The summer 1998 issue of The Human Life Review carries an article by Robert Destro titled “Is Roe v. Wade Obsolete?”

Destro describes recent divorce litigation involving custody of frozen embryos: “For Mr. Kass, the frozen ‘pre-zygotes’ were property … Maureen Kass had a different view. Relying on Roe [v. Wade,] she argued that ‘a female participant in the [in vitro fertilization] procedure has exclusive decisional authority over the fertilized eggs created through that process, just as a pregnant woman has exclusive decisional authority over a non-viable fetus.’”

But “the New York appellate courts unanimously agreed….That a woman's right to privacy and bodily integrity are not implicated before implantation occurs

…” The literal words of Roe v. Wade cannot be read in any other way. Roe v. Wade “rests on an explicit ‘balance’ struck by the Supreme Court between the interests of pregnant women and the right of the State of Texas to assert its sovereign power to protect the unborn from harm. Not only did this ‘balance’ affirm (at least in theory) a limited power to protect the unborn after viability, it simply assumed that unborn children capable of existing outside the womb of their mother were within the protective ambit of state law … this raises an intriguing question: Is Roe v. Wade obsolete?”

Destro notes that “Because the ‘rule’ (or ‘holding’) of Roe v. Wade does not apply to many of the controversies that arise under the new reproductive technologies, the Court of Appeals would naturally look to state law. It too provides little guidance: Legislatures have not decided what should be done either … Kass levels the field, and puts pro-life and abortion rights advocates in a roughly equal political bargaining position.”

The silver lining in Kass's disposal of the frozen zygotes’ right to life is that “the embryonic human beings … either have, or can have, a separate existence

… in a small but increasing number of cases, technology has made it possible for the ‘right to terminate a pregnancy’ to coexist with the child's right to life.”

Kass shines a light on the difference between Roe and unlimited pro-abortion advocates: “To pro-abortion activists… Roe v. Wade means that the states may “never” intervene to protect the life of an unborn child

… But this is not what the Court said in Roe v. Wade. Its words — which have the force of law — speak for themselves. ‘[Jane Roe] and some amici argue that the woman's right is absolute and that she is entitled to terminate her pregnancy at whatever time, in whatever way, and for whatever reason she alone chooses. With this we do not agree.’”

“Partial-birth abortion legislation challenges the ‘broad’ reading of abortion rights… [at the “end” of pregnancy and] Kass demonstrates that Roe v. Wade is increasingly irrelevant at the ‘start’ of pregnancy too … The debate over ‘partial-birth’ abortion demonstrates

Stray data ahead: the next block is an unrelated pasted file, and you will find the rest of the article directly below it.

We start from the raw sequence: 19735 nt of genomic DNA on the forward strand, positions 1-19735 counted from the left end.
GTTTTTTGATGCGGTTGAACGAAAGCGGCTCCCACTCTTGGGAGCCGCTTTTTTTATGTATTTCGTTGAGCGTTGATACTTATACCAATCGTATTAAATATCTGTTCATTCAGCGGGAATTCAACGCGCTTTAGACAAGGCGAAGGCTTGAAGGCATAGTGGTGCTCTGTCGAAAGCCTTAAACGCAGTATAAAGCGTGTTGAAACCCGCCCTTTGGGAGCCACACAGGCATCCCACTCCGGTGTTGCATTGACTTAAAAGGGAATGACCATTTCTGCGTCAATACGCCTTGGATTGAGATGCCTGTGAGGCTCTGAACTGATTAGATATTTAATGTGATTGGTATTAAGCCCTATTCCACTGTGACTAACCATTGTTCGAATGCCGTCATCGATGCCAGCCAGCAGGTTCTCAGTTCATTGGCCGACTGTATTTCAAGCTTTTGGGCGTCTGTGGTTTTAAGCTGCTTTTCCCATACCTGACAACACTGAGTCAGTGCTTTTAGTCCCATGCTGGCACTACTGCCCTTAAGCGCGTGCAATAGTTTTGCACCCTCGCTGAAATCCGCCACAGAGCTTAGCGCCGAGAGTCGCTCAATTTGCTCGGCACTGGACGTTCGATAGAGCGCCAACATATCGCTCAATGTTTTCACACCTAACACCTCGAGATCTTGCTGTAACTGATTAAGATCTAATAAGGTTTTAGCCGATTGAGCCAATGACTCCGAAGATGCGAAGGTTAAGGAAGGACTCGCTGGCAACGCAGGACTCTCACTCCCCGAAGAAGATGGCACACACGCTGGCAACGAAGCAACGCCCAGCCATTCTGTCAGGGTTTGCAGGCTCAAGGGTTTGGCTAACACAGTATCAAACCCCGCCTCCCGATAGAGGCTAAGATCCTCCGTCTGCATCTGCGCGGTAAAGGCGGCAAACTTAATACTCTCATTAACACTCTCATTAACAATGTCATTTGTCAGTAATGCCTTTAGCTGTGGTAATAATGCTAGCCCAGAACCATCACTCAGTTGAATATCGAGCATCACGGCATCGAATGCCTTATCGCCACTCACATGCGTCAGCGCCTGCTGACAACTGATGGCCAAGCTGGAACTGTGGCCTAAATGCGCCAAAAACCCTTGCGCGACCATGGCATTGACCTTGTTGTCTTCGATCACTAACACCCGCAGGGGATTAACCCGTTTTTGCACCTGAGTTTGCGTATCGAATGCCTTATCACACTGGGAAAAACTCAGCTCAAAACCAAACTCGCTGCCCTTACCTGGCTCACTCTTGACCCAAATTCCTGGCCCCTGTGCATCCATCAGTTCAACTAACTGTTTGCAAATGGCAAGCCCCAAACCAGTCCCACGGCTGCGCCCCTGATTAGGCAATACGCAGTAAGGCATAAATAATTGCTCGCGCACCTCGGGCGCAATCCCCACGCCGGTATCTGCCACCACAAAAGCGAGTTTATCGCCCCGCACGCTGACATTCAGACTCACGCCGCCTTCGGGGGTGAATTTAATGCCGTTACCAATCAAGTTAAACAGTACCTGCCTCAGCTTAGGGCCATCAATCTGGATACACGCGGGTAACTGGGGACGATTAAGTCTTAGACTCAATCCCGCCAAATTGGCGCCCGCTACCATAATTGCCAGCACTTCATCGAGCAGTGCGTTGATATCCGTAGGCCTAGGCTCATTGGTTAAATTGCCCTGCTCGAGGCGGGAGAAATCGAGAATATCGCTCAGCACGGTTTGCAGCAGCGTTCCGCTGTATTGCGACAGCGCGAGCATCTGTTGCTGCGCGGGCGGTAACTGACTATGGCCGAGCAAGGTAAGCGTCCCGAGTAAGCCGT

… that the phrase ‘termination of pregnancy’ need not be viewed, in all instances, as a euphemism. ‘Termination of pregnancy’ and the death of the unborn child are biologically speaking separate events. It serves the interests of pro-abortion advocates to use the terms interchangeably. We must develop a new vocabulary.”

When we look at abortion or “right to die” cases, one “issue is what, if any, protection the law provides to individuals in need of technology to survive…Unfortunately, the courts have made a judgment that is all too common. They have decided, once again, that some human beings are ‘more equal’ than others.” “They have done this before, and we are still living with the consequences. In Dred Scott v. Sandford, the United States Supreme Court held that persons of African descent had no rights a white person or State was bound to respect…” Destro argues that the contractual claim to ownership of frozen embryos recognized by the Kass decision “is the functional equivalent of slavery … Although Roe holds that no state may ‘override the rights of the pregnant woman that are at stake’ when she seeks to terminate a pregnancy, the post Roe case law, both state and federal, makes it clear that Roe does not control when the status issue arises in a case ‘other than’ legal abortion. In many, if not most, of these cases, the unborn child is viewed by the law in the same manner as any other ‘person in the whole sense…’ The task of the pro-life movement is to make the case — convincingly — that Congress and state legislatures should provide protection to unborn human beings in every setting where a ‘liberal'reading of the Roe law permits it to do so.” In so doing, we will be taking advantage of technology, which “is pushing Roe v. Wade toward the ‘dustbin of history.’”

Ellen Wilson Fielding writes from Davidsonville, Maryland.

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